DILLIGS: Springtime Mayhem

by Mary Tompsett

And another thing: Why do we have a national holiday celebrating mayonnaise?? Cinco de Mayo should reach out to include other condiments, like ketchup and mustard, maybe pickle relish. Just a thought. Such expectations can get us into trouble. And what can we do when expectations are shattered? Let the sanest voice in our head holler, “Cleanup in Aisle Five!” and then move on. That said, I invite you now to join me and all my voices as we ladle out the juicy chunks of wisdom that have settled to the bottom of this pot I call DILLIGS?! (Does It Look Like I Give a Sh*t?!)

QUESTION: My niece moved to the town of Effingham, Illinois. Is the name British in origin? DILLIGS: By Jove, I daresay it’s not bloody likely. My research has revealed that in 1853 the early settlement had a small restaurant with a limited menu of beef, chicken or ham. The woman in charge was a surly mackabroin. Anyway, a guy orders the beef but she says they’re sold out. So he says he’ll have the chicken. Nope, that’s gone too. The guy frowns, but before he can speak, she declares, “So, the ‘effing’ ham it is.”

QUESTION: I work for a coffin and burial urn company and our current staff meetings focus on redoing our PR materials and mission statement. Any suggestions? DILLIGS: Considering the narrow market niche you have, namely, DEATH, you’d do well with a catchy name, something like “Grin and Bury It”; “Coffins ’n Cookie Jars”; or perhaps “The Cozy Cadaver.” Mission statements are best kept simple. If you insist on a longer blurb, just mix nouns such as Service, Integrity and Quality with a few punchy verbs from a travel brochure. Otherwise, you can expect staff meetings filled with endless nitpicking discussion. Strive to make the mission statement short and clear. Example: “We’ll do anything for an ‘effing’ profit.” The most important thing to remember is that mission statement and missionary position are completely different animals. Better to cut your tongue out than mistakenly begin a staff meeting with, “Okay, Gladys, let’s hear your ideas on improving the missionary position!”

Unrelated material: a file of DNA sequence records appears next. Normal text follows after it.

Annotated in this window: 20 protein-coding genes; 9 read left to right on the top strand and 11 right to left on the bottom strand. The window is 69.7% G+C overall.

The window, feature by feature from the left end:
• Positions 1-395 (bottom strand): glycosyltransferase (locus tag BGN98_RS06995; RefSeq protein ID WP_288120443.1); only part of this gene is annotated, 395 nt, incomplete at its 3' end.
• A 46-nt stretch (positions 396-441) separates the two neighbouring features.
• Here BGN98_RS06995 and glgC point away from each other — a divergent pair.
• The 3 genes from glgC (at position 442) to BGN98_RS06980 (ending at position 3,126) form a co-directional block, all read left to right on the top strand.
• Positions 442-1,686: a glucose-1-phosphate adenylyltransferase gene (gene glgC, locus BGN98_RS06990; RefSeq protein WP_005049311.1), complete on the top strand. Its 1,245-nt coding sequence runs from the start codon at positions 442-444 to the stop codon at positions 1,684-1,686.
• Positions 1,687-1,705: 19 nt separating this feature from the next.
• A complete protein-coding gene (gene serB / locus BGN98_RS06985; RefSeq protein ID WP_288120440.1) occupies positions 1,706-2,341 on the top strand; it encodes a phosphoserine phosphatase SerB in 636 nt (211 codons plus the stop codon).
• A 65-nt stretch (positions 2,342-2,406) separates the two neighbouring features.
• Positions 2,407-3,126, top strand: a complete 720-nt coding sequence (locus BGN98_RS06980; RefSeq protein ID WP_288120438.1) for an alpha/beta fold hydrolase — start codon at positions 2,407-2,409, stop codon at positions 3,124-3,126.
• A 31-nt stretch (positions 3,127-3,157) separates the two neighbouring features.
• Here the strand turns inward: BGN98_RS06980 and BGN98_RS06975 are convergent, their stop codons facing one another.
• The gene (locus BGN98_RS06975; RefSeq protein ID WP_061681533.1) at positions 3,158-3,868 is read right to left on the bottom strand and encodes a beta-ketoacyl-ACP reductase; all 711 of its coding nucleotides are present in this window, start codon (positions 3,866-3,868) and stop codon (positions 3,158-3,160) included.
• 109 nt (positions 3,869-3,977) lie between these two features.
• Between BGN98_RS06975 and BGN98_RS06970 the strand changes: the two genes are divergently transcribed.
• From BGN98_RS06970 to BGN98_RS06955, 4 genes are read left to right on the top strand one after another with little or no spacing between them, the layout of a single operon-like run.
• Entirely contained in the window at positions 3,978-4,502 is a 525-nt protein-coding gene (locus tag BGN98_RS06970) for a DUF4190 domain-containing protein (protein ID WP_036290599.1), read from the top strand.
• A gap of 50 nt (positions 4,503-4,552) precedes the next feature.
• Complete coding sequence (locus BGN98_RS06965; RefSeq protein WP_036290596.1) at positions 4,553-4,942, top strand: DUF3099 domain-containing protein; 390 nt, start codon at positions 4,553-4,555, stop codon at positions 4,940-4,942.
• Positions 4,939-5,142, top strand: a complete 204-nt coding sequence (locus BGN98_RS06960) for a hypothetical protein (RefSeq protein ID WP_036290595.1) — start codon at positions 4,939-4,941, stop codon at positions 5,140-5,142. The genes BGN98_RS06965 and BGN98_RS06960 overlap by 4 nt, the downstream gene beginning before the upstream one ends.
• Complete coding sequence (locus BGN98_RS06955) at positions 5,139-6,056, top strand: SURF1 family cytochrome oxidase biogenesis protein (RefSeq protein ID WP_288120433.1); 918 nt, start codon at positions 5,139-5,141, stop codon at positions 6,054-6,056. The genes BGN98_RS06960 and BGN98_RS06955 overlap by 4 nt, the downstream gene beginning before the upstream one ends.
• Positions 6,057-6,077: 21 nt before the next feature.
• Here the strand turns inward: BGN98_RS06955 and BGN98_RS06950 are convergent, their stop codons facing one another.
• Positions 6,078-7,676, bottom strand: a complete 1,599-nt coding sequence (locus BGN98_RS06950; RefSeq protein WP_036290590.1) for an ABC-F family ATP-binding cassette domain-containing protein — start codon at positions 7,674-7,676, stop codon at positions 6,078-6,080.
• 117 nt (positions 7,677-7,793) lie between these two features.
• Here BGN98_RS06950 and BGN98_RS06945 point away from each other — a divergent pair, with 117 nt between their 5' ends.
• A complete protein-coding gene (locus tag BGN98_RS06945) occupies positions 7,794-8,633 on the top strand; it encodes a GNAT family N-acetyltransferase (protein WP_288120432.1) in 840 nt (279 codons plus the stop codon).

QUESTION: I heard in the news that cops witnessed a boy saving a squirrel’s life with CPR. Can you comment on these everyday miracles? DILLIGS: Never fear, dear reader, for I can and will comment on anything. The first miracle is that the kid chose chest-compression instead of mouth-to-mouth resuscitation. This smart move led to more miracles: No squirrel bites. No rabies. No danger of entangling the sharp squirrel teeth with his braces. No costly dental extraction of a rodent; thus, no insurance hassle over stupidity being an uncovered pre-existing condition. Want more miracles? The kid didn’t try to launch the Heimlich Maneuver on a choking hippo! Let us pause for a moment and toy with that image. Now consider this: a genuine made-for-Hollywood miracle would be if the boy had performed a tracheotomy—on a flailing giraffe—using his Swiss Army knife, the low-end basic model with no “effing” surgical tools. Copyright ©2019?

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